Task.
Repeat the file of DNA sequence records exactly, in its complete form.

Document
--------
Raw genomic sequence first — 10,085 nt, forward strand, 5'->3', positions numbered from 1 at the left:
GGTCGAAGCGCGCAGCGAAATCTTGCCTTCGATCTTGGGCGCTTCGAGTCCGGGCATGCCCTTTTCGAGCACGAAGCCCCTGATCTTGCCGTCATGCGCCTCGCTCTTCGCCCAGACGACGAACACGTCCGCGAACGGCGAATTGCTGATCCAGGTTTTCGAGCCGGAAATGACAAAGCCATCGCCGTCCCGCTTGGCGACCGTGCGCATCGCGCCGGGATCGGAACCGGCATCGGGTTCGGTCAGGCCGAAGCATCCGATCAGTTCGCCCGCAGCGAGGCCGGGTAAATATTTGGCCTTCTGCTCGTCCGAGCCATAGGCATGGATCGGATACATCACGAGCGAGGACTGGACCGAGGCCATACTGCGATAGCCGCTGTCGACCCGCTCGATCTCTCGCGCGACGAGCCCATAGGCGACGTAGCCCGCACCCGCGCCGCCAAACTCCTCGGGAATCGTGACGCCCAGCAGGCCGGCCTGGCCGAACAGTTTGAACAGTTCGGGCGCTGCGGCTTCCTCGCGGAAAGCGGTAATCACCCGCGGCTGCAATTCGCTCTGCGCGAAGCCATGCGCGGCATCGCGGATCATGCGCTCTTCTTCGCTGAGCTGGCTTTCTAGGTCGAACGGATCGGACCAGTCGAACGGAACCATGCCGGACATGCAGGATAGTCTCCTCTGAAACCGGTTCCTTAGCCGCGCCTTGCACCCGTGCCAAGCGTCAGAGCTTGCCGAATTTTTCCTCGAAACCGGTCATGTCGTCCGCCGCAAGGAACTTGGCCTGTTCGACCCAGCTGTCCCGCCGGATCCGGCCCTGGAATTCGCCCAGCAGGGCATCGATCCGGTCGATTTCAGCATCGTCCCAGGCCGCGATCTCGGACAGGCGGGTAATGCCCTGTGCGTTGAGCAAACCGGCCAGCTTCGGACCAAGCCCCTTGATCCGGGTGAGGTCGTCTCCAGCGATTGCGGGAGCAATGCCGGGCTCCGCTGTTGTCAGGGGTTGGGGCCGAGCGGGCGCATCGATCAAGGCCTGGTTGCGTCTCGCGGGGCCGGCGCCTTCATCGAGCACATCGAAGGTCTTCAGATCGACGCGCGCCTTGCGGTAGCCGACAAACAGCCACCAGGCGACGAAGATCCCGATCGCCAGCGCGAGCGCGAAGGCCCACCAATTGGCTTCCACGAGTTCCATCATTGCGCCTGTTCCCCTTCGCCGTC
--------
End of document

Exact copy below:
Raw genomic sequence first — 10,085 nt, forward strand, 5'->3', positions numbered from 1 at the left:
GGTCGAAGCGCGCAGCGAAATCTTGCCTTCGATCTTGGGCGCTTCGAGTCCGGGCATGCCCTTTTCGAGCACGAAGCCCCTGATCTTGCCGTCATGCGCCTCGCTCTTCGCCCAGACGACGAACACGTCCGCGAACGGCGAATTGCTGATCCAGGTTTTCGAGCCGGAAATGACAAAGCCATCGCCGTCCCGCTTGGCGACCGTGCGCATCGCGCCGGGATCGGAACCGGCATCGGGTTCGGTCAGGCCGAAGCATCCGATCAGTTCGCCCGCAGCGAGGCCGGGTAAATATTTGGCCTTCTGCTCGTCCGAGCCATAGGCATGGATCGGATACATCACGAGCGAGGACTGGACCGAGGCCATACTGCGATAGCCGCTGTCGACCCGCTCGATCTCTCGCGCGACGAGCCCATAGGCGACGTAGCCCGCACCCGCGCCGCCAAACTCCTCGGGAATCGTGACGCCCAGCAGGCCGGCCTGGCCGAACAGTTTGAACAGTTCGGGCGCTGCGGCTTCCTCGCGGAAAGCGGTAATCACCCGCGGCTGCAATTCGCTCTGCGCGAAGCCATGCGCGGCATCGCGGATCATGCGCTCTTCTTCGCTGAGCTGGCTTTCTAGGTCGAACGGATCGGACCAGTCGAACGGAACCATGCCGGACATGCAGGATAGTCTCCTCTGAAACCGGTTCCTTAGCCGCGCCTTGCACCCGTGCCAAGCGTCAGAGCTTGCCGAATTTTTCCTCGAAACCGGTCATGTCGTCCGCCGCAAGGAACTTGGCCTGTTCGACCCAGCTGTCCCGCCGGATCCGGCCCTGGAATTCGCCCAGCAGGGCATCGATCCGGTCGATTTCAGCATCGTCCCAGGCCGCGATCTCGGACAGGCGGGTAATGCCCTGTGCGTTGAGCAAACCGGCCAGCTTCGGACCAAGCCCCTTGATCCGGGTGAGGTCGTCTCCAGCGATTGCGGGAGCAATGCCGGGCTCCGCTGTTGTCAGGGGTTGGGGCCGAGCGGGCGCATCGATCAAGGCCTGGTTGCGTCTCGCGGGGCCGGCGCCTTCATCGAGCACATCGAAGGTCTTCAGATCGACGCGCGCCTTGCGGTAGCCGACAAACAGCCACCAGGCGACGAAGATCCCGATCGCCAGCGCGAGCGCGAAGGCCCACCAATTGGCTTCCACGAGTTCCATCATTGCGCCTGTTCCCCTTCGCCGTC